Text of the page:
Turn the Dial

Enthusiastic but undercooked, this radio-esque Life isn't as wonderful as it could be

Perhaps it's because I'm not a native of this country, but I'll never understand why It's a Wonderful Life has become such a Christmas television staple. There's no denying that Everyman George Bailey's journey of self-discovery has its mawkish side. Hearing the brat Zuzu lisp, "Every time a bell rings, an angel gets his wings" is enough to send even the most ardent viewer of yuletide specials to the kitchen for a glass of mulled wine. But though the film was initially released — and partly takes place — in late December, features a guardian angel, and espouses good Christian values such as self-sacrifice and community-mindedness, It's a Wonderful Life isn't very festive at all.

Although the movie ends on a high note, 120 of its 130 minutes are packed with tension and gloom. Suicidal, depressed, and barely 35 when we first meet him, bank manager Bailey has, up to that point, led a stressful life. His overblown dreams of traveling the world, going to college, and "lassoing the moon" deflate not long after the opening credits, as Bailey finds himself trapped by the duties and cares of daily existence in a one-horse town, watching glumly as his peers go on to lead glamorous lives abroad. Every day brings a new battle. As the kindhearted custodian of the financial interests of hundreds of low-income Bedford Falls residents, Bailey fights an endless war with the local despot, Mr. Potter — a fat old money-grabber who'll stop at nothing to see Bailey ruined and the town fall under his control. Driven to despair following the accidental loss of $8,000 from his bank's coffers, Bailey comes to believe what the ruthless Potter tells him: that he's worth more dead than alive.

Viewers have always seen the film as syrupy (writing in 1946 in response to the movie's release, The New York Times' Bosley Crowther saw its chief weakness as "the sentimentality of it — its illusory concept of life"). But even from the start, the dark side of It's a Wonderful Life made itself felt. When the film first opened, it wasn't a box office hit; many critics thought it too downbeat for the holiday season. And in 1947, an FBI memo went so far as to suggest that the picture might be subversive and pro-Communist because of its negative view of capitalism and its triumphant portrayal of the common man.

Life and Death: Fancy costumes and charismatic voices can't save this live "radio play."
Karine Versace
Life and Death: Fancy costumes and charismatic voices can't save this live "radio play."

Now, as NBC revs up for its seasonal double-airing of the movie (on Dec. 16 and 24) and the film celebrates its 60th anniversary, there's no better time to reclaim Frank Capra's classic from the Christmas slush pile. One method might be to throw the potatoes off the couch and get them to the theater.

Since premiering in 1996, Joe Landry's "live radio play" adaptation of It's a Wonderful Life has become popular among theater companies around the country. A cursory Internet search revealed more than 10 productions in cities as widespread as Memphis and Seattle this season alone. But if Actors Theatre's enthusiastic though undercooked staging of Landry's version is anything to go by, the 1940s-style wireless take on the film doesn't breathe new life into Capra's Life. Even as filtered through two other media — radio and theater — the work remains as predictably tepid as a door-to-door rendition of "Silent Night."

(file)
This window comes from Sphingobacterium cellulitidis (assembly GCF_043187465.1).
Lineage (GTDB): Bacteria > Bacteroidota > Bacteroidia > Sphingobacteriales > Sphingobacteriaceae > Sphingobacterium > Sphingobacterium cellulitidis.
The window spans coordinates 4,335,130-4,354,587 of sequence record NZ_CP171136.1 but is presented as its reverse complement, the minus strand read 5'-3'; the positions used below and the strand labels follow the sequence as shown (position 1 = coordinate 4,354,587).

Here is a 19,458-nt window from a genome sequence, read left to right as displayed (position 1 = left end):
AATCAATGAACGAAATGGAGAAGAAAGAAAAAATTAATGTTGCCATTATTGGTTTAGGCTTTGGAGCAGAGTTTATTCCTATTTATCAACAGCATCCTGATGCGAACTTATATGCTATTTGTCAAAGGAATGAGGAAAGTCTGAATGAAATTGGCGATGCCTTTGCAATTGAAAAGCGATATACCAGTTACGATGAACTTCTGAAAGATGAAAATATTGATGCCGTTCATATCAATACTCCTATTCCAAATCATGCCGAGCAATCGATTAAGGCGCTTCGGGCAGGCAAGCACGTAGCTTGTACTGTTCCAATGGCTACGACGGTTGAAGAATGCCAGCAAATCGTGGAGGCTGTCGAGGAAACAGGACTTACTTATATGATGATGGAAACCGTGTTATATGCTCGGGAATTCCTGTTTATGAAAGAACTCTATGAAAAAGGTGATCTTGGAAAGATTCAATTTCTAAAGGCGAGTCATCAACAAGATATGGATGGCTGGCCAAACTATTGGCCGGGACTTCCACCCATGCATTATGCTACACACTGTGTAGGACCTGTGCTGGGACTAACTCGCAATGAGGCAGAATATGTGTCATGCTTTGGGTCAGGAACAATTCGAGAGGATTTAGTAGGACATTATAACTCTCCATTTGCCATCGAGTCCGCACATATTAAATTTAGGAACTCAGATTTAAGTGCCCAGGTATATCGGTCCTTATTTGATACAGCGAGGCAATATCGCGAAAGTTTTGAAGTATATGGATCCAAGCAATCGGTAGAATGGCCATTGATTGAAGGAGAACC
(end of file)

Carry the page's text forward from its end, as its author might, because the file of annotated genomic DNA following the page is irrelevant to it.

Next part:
Radio makes the most of the cozy atmosphere of Capra's tale. Telling the story through sound alone brings forth nostalgic visions of families clustered around the wireless. It also evokes the era in which the film was conceived. In keeping with this tone, the play features a couple of endearing conceits, based on the idea that viewers become members of a live studio audience — Bailey's story is book-ended by perky announcements from a radio host, and a stage manager holds up an "applause" banner every now and again. The actors even perform advertisements from the show's sponsors (the makers of the rather unappetizing-sounding "Lux Toilet Cake" and "Kremel Hair Tonic"). In these moments, the cast gathers around the microphone and hits each word of the 1940s promotion with corny aplomb.

If only the rest of the broadcast had the same zing. This Life isn't as wonderful as it could be because the actors — eyes glued to their scripts — seem to forget that Landry's work is a stage play, too. Many of the performers have charismatic voices (a few, such as Matt Dwyer and Jake Laurents, fashion distinct timbres for several different characters, sometimes within the same scene). They certainly look the parts, in their hairnets and high-waist pants. Yet the show lacks theatricality.

Radio broadcasts lend themselves to a range of colorful sound effects. It's entertaining watching Malinda Hackett as the stage manager grabbing at whistles, telephones, and wine bottles, sloshing her arms about in a bucket of water, and jumping up and down to open and close a door, all in an attempt to create a soundscape. But director Kenneth Vandenburg doesn't exploit the sonic potential as much as he could. Some of the sounds, such as the door and the telephone, are overused and become repetitive. I found myself yearning for more creativity — perhaps the sound of Bailey slamming a taxi door or his feet pounding the sidewalk when he finds out that his customers might lose all their hard-earned savings; perhaps the sound of beating wings as a new angel takes off. Even a few extra musical interludes would have helped fill the stultifying periods of dead air.

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